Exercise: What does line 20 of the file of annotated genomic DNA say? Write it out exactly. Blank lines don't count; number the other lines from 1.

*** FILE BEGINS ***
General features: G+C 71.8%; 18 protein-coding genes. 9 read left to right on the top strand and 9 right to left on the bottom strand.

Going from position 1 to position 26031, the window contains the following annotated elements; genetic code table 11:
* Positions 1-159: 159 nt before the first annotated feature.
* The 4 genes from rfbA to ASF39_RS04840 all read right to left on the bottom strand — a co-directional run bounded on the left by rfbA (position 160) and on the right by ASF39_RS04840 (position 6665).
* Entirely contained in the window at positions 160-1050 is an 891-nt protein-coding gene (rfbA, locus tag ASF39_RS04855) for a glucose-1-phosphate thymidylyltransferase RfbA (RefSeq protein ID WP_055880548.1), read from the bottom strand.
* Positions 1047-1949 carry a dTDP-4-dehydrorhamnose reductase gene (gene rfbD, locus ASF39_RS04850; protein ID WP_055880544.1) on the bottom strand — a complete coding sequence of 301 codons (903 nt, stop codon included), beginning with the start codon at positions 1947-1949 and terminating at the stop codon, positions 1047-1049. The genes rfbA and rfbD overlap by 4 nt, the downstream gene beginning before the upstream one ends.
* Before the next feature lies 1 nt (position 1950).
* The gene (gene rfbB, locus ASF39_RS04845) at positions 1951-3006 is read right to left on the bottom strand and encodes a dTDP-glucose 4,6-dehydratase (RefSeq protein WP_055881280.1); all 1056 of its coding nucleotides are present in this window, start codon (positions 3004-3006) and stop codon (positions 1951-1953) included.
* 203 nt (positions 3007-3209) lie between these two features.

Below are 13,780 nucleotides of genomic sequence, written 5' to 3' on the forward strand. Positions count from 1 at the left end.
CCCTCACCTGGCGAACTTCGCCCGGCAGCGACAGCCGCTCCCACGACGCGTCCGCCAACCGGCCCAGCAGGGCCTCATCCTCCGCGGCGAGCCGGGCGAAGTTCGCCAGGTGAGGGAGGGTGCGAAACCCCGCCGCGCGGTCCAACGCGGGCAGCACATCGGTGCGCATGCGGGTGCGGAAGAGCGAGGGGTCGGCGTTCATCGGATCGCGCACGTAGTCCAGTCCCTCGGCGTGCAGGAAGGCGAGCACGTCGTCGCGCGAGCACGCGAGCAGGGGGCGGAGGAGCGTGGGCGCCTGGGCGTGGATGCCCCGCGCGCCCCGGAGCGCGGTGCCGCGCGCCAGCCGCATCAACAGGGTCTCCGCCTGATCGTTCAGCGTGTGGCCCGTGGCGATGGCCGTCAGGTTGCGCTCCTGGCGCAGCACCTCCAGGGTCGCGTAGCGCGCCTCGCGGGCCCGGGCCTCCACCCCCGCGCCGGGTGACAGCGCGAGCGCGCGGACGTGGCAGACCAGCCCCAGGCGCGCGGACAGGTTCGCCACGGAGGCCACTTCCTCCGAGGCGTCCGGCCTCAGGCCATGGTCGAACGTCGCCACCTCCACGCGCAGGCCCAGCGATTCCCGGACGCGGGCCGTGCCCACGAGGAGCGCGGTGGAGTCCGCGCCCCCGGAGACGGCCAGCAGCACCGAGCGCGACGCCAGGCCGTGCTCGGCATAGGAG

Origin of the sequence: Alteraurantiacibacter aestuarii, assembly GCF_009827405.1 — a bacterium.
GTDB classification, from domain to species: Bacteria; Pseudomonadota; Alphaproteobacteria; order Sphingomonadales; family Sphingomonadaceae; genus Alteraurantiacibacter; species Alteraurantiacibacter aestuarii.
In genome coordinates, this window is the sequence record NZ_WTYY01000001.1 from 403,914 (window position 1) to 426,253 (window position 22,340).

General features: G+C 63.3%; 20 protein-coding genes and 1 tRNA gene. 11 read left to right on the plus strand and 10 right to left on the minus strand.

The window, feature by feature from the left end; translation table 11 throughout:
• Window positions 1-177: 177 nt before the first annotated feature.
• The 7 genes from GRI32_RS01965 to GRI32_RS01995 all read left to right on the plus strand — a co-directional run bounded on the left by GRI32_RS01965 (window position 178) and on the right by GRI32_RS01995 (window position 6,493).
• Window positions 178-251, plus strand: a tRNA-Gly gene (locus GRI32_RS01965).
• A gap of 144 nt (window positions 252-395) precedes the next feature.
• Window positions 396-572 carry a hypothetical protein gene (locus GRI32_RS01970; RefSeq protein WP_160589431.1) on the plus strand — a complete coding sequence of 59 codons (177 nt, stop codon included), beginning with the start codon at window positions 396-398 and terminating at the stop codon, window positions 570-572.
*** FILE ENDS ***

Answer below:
• A gap of 144 nt (window positions 252-395) precedes the next feature.